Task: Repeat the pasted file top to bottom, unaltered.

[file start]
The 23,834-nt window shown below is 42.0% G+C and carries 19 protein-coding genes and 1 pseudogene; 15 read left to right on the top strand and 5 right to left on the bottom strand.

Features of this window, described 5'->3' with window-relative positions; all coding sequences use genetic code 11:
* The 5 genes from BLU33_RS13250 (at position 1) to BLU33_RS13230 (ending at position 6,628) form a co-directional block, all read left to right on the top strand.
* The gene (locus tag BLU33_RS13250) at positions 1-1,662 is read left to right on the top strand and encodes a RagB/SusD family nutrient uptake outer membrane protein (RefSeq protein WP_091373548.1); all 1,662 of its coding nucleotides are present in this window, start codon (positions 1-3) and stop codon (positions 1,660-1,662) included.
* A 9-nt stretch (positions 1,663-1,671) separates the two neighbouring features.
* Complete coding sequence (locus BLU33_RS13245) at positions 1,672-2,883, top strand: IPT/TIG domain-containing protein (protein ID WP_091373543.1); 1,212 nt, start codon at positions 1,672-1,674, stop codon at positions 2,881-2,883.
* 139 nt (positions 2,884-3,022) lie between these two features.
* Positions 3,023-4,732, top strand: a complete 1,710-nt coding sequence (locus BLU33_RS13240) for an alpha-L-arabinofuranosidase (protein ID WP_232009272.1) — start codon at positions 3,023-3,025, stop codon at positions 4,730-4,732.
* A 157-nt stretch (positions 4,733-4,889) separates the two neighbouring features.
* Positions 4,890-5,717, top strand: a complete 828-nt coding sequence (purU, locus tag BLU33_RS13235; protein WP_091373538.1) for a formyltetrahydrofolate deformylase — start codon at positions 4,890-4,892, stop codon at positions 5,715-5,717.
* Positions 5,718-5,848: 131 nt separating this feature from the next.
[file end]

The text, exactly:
The 23,834-nt window shown below is 42.0% G+C and carries 19 protein-coding genes and 1 pseudogene; 15 read left to right on the top strand and 5 right to left on the bottom strand.

Features of this window, described 5'->3' with window-relative positions; all coding sequences use genetic code 11:
* The 5 genes from BLU33_RS13250 (at position 1) to BLU33_RS13230 (ending at position 6,628) form a co-directional block, all read left to right on the top strand.
* The gene (locus tag BLU33_RS13250) at positions 1-1,662 is read left to right on the top strand and encodes a RagB/SusD family nutrient uptake outer membrane protein (RefSeq protein WP_091373548.1); all 1,662 of its coding nucleotides are present in this window, start codon (positions 1-3) and stop codon (positions 1,660-1,662) included.
* A 9-nt stretch (positions 1,663-1,671) separates the two neighbouring features.
* Complete coding sequence (locus BLU33_RS13245) at positions 1,672-2,883, top strand: IPT/TIG domain-containing protein (protein ID WP_091373543.1); 1,212 nt, start codon at positions 1,672-1,674, stop codon at positions 2,881-2,883.
* 139 nt (positions 2,884-3,022) lie between these two features.
* Positions 3,023-4,732, top strand: a complete 1,710-nt coding sequence (locus BLU33_RS13240) for an alpha-L-arabinofuranosidase (protein ID WP_232009272.1) — start codon at positions 3,023-3,025, stop codon at positions 4,730-4,732.
* A 157-nt stretch (positions 4,733-4,889) separates the two neighbouring features.
* Positions 4,890-5,717, top strand: a complete 828-nt coding sequence (purU, locus tag BLU33_RS13235; protein WP_091373538.1) for a formyltetrahydrofolate deformylase — start codon at positions 4,890-4,892, stop codon at positions 5,715-5,717.
* Positions 5,718-5,848: 131 nt separating this feature from the next.